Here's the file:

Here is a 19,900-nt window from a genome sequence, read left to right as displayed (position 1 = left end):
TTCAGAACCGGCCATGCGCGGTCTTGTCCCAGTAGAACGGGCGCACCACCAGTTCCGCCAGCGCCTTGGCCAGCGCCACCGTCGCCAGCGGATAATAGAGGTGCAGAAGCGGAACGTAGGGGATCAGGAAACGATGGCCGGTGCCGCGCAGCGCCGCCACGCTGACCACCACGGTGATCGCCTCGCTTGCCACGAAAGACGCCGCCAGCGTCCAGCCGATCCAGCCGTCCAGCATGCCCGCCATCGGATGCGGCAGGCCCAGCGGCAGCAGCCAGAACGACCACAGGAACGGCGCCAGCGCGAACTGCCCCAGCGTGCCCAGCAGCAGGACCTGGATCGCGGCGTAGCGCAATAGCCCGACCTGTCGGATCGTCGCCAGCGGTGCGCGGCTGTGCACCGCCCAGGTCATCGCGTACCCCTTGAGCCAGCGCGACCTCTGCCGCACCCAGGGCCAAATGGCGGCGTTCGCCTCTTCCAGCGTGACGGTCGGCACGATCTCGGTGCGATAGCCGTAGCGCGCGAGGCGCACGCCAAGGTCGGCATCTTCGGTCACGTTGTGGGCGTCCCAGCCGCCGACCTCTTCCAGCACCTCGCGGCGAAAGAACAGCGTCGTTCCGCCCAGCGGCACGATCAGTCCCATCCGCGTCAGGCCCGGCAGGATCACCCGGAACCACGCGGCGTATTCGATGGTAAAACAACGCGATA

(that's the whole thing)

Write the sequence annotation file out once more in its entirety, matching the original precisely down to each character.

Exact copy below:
Here is a 19,900-nt window from a genome sequence, read left to right as displayed (position 1 = left end):
TTCAGAACCGGCCATGCGCGGTCTTGTCCCAGTAGAACGGGCGCACCACCAGTTCCGCCAGCGCCTTGGCCAGCGCCACCGTCGCCAGCGGATAATAGAGGTGCAGAAGCGGAACGTAGGGGATCAGGAAACGATGGCCGGTGCCGCGCAGCGCCGCCACGCTGACCACCACGGTGATCGCCTCGCTTGCCACGAAAGACGCCGCCAGCGTCCAGCCGATCCAGCCGTCCAGCATGCCCGCCATCGGATGCGGCAGGCCCAGCGGCAGCAGCCAGAACGACCACAGGAACGGCGCCAGCGCGAACTGCCCCAGCGTGCCCAGCAGCAGGACCTGGATCGCGGCGTAGCGCAATAGCCCGACCTGTCGGATCGTCGCCAGCGGTGCGCGGCTGTGCACCGCCCAGGTCATCGCGTACCCCTTGAGCCAGCGCGACCTCTGCCGCACCCAGGGCCAAATGGCGGCGTTCGCCTCTTCCAGCGTGACGGTCGGCACGATCTCGGTGCGATAGCCGTAGCGCGCGAGGCGCACGCCAAGGTCGGCATCTTCGGTCACGTTGTGGGCGTCCCAGCCGCCGACCTCTTCCAGCACCTCGCGGCGAAAGAACAGCGTCGTTCCGCCCAGCGGCACGATCAGTCCCATCCGCGTCAGGCCCGGCAGGATCACCCGGAACCACGCGGCGTATTCGATGGTAAAACAACGCGATA